On Tuesday night, many people in the DC area received anti-Obama text messages from a cryptic email address. Here's what came to my phone, from firstname.lastname@example.org: "If Obama is re-elected, taxes on the middle class will be raised significantly."
Other people took to Twitter to report the messages they received, which included: "Re-electing Obama puts Medicare at risk," "Obama denies protection to babies who survive abortions," and "Obama endorses the legality of same-sex marriage. Say No to Obama at the polls on Nov 6!" The Atlantic has a good run down of messages. Clearly, the group or groups behind the spam isn't targeting very well; a bunch of reporters in the DC metro area don't seem like the best audience for poorly sourced and outrageous claims.
IT World reported Wednesday morning on the company that owns the domain names tied to the spam texts:
According to GoDaddy, these domains belong to a Centreville, Virginia, company called ccAdvertising. According to its Web site, "ccAdvertising uses unique interactive technology to conduct personalized telephone surveys and messages with great results and service."
Our own Daniel Schulman reported on ccAdvertising—which also operates under at least eight of other names—in February 2007. Its president, Gabriel Joseph III, is one of the "kings of the political robo-call," and he has done work on behalf of a number of Republican candidates and causes. The Hill reported Wednesday morning that GoDaddy has suspended the domains tied to the texts.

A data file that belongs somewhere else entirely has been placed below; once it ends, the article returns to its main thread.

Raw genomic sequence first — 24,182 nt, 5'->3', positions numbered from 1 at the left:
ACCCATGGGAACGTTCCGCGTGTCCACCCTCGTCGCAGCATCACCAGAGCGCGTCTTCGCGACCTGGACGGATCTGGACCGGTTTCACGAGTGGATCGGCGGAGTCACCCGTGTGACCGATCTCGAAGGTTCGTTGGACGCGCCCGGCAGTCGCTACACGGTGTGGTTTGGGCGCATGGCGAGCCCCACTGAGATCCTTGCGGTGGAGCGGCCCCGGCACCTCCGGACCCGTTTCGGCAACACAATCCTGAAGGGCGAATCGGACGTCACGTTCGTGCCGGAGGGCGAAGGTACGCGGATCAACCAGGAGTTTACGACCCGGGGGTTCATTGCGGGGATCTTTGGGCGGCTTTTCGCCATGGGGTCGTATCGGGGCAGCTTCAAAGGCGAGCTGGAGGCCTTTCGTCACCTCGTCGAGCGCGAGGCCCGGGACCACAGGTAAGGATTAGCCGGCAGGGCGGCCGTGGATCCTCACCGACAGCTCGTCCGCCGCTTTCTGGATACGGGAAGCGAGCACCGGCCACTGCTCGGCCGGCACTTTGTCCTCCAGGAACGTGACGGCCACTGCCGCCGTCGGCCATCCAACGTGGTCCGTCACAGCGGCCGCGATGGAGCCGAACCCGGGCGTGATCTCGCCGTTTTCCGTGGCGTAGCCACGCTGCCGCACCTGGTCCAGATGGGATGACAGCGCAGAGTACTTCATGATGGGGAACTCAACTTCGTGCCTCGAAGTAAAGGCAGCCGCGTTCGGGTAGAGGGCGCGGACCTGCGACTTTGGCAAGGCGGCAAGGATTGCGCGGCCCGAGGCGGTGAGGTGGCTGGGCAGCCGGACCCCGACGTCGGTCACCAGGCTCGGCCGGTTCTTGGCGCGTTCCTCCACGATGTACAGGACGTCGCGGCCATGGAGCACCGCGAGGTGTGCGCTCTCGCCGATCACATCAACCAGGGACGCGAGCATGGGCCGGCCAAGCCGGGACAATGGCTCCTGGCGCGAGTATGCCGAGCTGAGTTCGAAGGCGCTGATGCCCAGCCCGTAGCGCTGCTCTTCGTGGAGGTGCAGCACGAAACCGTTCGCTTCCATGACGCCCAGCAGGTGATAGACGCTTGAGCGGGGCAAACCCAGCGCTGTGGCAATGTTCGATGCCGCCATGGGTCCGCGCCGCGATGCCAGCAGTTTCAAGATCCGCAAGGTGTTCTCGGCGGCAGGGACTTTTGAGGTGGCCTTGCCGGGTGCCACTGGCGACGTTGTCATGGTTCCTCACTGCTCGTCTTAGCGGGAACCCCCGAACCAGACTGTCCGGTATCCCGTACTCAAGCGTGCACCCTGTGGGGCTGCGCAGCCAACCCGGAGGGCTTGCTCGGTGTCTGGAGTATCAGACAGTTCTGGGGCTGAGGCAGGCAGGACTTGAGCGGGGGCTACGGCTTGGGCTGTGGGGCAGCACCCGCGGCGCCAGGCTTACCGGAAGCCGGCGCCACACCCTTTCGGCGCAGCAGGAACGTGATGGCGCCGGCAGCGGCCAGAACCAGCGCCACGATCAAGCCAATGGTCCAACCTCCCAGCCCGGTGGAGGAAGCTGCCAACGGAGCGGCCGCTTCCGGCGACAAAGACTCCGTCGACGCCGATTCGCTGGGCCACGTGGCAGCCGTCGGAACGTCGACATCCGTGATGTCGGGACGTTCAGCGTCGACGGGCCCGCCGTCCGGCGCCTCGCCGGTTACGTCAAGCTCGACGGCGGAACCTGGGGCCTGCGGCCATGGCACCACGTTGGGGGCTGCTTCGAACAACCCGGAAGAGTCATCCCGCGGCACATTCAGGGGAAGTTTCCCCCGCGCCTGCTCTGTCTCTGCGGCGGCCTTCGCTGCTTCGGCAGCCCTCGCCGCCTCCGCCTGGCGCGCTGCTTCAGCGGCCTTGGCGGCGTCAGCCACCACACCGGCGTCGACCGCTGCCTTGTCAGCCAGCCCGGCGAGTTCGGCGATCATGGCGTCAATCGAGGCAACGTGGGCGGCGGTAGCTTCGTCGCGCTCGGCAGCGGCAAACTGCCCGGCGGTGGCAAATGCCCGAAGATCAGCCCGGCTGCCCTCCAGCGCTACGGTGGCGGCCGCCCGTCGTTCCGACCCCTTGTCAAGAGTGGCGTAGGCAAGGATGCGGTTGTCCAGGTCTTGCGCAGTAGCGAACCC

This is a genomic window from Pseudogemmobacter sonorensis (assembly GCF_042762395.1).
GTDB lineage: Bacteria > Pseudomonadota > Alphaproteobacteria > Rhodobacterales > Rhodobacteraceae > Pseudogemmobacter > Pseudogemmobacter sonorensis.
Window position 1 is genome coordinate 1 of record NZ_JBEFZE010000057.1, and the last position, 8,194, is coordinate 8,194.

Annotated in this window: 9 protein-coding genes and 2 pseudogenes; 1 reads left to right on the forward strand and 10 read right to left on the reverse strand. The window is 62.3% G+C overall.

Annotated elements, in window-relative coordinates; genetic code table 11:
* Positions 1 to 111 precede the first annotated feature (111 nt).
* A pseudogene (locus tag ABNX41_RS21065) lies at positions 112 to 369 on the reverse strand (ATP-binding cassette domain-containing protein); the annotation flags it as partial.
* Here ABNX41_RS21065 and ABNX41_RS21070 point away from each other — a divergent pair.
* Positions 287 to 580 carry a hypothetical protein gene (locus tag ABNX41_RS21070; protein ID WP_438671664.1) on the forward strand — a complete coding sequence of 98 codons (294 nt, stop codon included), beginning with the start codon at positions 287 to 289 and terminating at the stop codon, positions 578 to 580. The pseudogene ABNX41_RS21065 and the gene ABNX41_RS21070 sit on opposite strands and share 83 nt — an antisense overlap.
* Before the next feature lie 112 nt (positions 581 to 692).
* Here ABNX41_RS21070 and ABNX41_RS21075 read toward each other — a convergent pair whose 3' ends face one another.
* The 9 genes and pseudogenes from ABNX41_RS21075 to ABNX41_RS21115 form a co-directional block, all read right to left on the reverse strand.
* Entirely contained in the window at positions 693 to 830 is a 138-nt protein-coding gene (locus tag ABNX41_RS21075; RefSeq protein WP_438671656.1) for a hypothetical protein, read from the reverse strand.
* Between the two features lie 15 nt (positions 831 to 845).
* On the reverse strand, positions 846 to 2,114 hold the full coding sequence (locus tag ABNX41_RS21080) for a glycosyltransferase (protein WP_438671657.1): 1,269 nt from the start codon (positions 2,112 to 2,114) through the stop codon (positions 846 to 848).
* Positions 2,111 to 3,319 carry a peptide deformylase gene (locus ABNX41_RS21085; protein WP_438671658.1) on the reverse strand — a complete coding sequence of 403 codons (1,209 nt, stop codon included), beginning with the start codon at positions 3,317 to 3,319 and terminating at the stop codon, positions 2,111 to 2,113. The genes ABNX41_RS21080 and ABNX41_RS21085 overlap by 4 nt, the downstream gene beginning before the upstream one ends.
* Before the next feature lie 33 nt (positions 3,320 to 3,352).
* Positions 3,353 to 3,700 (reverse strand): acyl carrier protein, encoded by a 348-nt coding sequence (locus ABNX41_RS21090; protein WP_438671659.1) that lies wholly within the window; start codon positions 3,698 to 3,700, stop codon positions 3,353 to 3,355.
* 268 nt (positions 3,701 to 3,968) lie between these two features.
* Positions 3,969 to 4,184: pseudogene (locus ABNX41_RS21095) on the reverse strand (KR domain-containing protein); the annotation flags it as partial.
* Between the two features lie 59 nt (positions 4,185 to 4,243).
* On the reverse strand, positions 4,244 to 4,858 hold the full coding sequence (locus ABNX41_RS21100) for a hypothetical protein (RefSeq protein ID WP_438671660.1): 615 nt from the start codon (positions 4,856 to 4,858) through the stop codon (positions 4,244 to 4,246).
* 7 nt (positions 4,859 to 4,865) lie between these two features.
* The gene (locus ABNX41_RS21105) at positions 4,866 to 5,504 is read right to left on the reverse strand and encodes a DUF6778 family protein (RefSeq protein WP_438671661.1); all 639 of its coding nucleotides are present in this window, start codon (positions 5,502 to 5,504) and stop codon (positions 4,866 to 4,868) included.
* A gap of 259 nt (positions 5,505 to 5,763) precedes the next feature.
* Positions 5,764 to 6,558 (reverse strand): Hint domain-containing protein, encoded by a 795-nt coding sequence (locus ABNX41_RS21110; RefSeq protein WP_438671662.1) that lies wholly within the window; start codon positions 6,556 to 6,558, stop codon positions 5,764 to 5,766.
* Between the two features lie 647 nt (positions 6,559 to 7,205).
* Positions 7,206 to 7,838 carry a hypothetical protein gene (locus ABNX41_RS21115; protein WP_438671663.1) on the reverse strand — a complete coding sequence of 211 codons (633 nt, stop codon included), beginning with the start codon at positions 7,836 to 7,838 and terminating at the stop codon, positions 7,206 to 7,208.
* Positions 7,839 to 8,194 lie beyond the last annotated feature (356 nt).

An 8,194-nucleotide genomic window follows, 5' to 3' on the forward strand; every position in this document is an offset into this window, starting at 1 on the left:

The Los Angeles Times had a good piece last month explaining why this type of text spam is technically legal, since the companies behind it are using a loophole:
Although the Federal Communications Commission has clearly stated that unsolicited automated text messages are against the law, some political advertising firms have found a way around the ban.
Instead of sending text messages the traditional way -- from one phone number to another -- these firms send emails to people's cellphones, which produce messages that appear much like text messages.
Plus, you still have to pay for them like any other text message.
If you received a similar anti-Obama text, you can submit the info here, where reporter Philip Bump is attempting to track them.
Hope no one paid the company too much money to send the spam texts, considering their targeting doesn't seem to have been very, er, targeted.